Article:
Below Deck Season Finale Tonight: Six Truths and Unrealities of the Awkward World of Yachting
As a former yachty myself, I've been saying for years that there needs to be a reality show on yachting. If you've watched the Bravo reality series Below Deck, for even just ten minutes, you'll see why the industry is freaking hilarious.
The combination of good looking people, tiny encapsulated spaces, tremendous wealth, and, of course, booze is the perfect equation for some awkward antics.
However, as is the case with most reality shows, this one is full of crap. If you were considering packing up your desk job to head out to sea, you might want to read on. We bring six embarrassing truths and unrealities about the real yachting industry.
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Hooking Up Onboard
This one is kind of a given. Take a group of young, attractive young people and add alcohol, and you will inevitably find some drunken hook-ups going down. However, it's not uncommon to end up in bed with someone you would have never considered on land -- i.e. the uncomfortable relationship between Sam and CJ on the show. This strange phenomena is known as the "desert mirage." It's like you're stranded in the desert, thirsty and alone, and you start hallucinating water, because you're so thirsty. Sometimes you just take what you can get.
Anyone who has ever seen a group of yachties on a night out after an owners trip or charter knows this one is a given. Yes, it is definitely considered binge drinking, but it kind of makes sense. After working 16-hour-plus days for weeks in a row, cooped up in a tiny space, it's like releasing a party animal from its cage. Add that to the thousand dollar charter tip, and you know some bottles will be popping -- and that those extra thousand bucks will inexplicably disappear (seriously, it happens). That being said, on most boats it is not acceptable for the crew to drink on charter -- Sam, CJ, and Kat would be on the dock in a heartbeat.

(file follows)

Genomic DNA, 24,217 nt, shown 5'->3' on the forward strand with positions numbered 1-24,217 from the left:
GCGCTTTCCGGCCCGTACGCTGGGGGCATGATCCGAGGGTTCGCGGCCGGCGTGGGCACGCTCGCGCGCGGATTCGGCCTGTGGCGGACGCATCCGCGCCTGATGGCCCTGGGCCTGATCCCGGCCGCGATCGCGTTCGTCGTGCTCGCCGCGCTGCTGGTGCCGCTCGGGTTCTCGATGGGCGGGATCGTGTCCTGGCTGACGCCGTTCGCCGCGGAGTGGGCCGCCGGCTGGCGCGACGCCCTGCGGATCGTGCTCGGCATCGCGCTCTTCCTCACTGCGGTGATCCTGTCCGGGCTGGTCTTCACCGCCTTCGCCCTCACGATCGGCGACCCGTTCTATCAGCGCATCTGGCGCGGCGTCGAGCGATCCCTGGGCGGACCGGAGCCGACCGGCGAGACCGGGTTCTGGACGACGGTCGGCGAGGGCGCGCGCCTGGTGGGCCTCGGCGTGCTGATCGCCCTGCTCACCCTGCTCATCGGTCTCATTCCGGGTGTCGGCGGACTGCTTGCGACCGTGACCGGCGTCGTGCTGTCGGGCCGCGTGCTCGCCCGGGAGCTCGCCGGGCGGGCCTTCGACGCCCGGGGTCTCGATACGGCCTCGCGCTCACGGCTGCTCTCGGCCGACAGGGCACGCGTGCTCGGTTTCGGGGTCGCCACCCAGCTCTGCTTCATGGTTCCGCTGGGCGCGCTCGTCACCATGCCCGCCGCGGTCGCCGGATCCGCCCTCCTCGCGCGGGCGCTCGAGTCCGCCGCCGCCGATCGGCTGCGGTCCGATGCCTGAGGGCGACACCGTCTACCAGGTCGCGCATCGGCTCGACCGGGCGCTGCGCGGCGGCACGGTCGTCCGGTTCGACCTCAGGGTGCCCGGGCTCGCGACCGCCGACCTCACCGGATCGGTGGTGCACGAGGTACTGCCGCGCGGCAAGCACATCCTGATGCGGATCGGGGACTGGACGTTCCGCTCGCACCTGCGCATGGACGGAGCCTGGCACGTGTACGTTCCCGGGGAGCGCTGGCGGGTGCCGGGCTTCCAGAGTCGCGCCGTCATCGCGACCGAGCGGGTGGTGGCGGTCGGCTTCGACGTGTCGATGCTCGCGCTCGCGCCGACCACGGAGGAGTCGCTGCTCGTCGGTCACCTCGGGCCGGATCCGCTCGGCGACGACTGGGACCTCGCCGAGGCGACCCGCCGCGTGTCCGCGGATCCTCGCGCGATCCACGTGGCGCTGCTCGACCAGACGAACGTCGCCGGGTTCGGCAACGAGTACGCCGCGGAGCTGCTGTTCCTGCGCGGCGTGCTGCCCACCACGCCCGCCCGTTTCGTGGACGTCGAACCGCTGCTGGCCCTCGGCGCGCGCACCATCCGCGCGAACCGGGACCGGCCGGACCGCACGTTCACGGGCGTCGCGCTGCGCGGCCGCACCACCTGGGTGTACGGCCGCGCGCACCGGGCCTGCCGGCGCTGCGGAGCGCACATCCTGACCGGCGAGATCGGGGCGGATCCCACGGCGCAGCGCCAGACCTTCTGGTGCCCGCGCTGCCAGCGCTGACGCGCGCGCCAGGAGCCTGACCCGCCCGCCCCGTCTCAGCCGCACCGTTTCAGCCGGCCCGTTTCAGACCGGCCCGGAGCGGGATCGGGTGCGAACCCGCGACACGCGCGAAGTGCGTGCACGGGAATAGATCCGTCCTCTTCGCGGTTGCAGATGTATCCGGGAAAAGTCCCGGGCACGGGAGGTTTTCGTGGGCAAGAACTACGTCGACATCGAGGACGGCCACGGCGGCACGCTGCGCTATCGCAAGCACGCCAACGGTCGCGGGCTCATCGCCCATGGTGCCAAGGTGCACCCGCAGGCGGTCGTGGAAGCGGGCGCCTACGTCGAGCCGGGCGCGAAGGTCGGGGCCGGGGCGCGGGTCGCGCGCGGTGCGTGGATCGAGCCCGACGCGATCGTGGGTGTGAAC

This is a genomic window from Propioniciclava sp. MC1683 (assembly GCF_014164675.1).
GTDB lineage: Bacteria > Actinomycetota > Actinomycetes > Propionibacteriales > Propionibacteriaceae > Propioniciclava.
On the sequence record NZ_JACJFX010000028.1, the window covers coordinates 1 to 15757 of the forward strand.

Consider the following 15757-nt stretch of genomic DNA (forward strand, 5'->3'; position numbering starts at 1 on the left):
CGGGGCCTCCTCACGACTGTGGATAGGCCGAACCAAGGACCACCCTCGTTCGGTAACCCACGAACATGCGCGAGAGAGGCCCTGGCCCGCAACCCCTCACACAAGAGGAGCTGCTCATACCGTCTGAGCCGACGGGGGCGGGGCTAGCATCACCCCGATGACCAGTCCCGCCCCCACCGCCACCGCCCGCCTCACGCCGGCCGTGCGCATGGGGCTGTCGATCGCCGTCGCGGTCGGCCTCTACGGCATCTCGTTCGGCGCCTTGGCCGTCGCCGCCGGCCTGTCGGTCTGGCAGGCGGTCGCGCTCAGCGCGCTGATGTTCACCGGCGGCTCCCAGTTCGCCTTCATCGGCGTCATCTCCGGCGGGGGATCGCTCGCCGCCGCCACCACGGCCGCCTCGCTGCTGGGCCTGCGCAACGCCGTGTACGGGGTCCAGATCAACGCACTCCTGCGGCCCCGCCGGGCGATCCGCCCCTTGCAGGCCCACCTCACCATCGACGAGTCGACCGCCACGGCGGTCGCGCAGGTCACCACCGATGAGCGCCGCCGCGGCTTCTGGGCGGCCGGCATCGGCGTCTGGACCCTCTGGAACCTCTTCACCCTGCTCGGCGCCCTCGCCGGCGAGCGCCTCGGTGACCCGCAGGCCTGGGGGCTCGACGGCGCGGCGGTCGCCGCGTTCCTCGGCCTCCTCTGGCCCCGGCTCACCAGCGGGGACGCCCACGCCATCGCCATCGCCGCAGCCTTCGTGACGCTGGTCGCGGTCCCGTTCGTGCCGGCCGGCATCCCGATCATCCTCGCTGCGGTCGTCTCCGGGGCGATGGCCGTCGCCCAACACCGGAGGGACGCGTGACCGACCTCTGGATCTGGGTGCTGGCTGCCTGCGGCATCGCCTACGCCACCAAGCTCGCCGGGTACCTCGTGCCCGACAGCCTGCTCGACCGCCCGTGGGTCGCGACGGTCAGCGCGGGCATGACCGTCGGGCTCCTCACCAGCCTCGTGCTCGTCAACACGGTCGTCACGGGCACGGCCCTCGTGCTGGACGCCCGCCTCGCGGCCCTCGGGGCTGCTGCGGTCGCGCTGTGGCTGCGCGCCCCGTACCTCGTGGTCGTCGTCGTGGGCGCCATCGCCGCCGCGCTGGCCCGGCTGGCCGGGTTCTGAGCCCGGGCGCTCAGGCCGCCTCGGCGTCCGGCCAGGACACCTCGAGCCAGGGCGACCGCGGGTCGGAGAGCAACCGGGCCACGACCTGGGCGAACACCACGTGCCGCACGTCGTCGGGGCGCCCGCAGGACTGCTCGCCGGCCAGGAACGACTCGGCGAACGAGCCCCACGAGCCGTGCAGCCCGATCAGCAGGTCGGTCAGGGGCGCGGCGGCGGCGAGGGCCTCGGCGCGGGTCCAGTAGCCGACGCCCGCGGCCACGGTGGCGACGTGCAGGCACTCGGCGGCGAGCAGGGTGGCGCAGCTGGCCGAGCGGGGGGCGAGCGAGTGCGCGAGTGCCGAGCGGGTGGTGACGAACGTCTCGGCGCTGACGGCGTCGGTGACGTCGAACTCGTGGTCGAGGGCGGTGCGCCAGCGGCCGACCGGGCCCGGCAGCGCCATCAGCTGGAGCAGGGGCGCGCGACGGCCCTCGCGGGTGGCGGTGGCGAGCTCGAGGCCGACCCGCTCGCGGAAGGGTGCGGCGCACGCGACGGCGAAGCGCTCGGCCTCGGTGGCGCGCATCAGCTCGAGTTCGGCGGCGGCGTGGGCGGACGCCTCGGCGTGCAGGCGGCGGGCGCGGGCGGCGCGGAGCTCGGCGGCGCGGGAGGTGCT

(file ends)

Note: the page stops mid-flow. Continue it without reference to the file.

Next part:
Seeing the World Through a Porthole
There's an episode in which Sam is complaining about being stuck ironing the guests' clothes all day long. While it does seem ridiculous that individuals would pack a bag and expect someone else to unpack and iron its entire contents, that's part of the job. It is not uncommon for crew members to get stuck "seeing the world through a porthole," as we like to say. You might get the stamp in your passport and you can technically say you've been to St. Barts, but chances are you're not getting off the boat -- unless you're taking out the garbage.
Hanging Out in the Guest Areas
Throughout the first season, there are many instances in which the crew are filmed hanging out in the guest areas of the yacht, like Skyping in the main salon (living room), eating at the guest dining table outside, drinking in the jacuzzi, or chatting on the aft deck couches with guests onboard. None of this would happen in the real yachting industry. Yes, there are some captains who will allow use of the owner's space from time to time when no one is around, but it does not happen often.
Chain of Command
For reality T.V. to gain audiences, there has to be some drama, obviously. In reality, there is no way either Kat or Sam would keep their jobs. The chain of command in yachting is supposed to be respected, and no chief stewardess would take the backtalk, the eye rolling, and the overall attitudes of those two. You might be stuck working and living with someone you secretly fantasize about punching in the face, but you take orders, do your job, and get over it -- or get fired, either way.
You wouldn't exactly classify this crew as a diverse group of people -- they're mostly unmistakably white -- and that's pretty close to the real yachting. But a couple crew members don't exactly fit the yachting industry's stiff-upper-lip standards. While there are always exceptions to the rule, yachties are primarily middle and upper class straight white people with conservative values. Kat is a bit too rough and unpolished to really make it in yachting, and openly gay David would have a tough time dealing with bigotry. Like the rest of the world, the yachting industry is changing, but it's not known for celebrating diversity.
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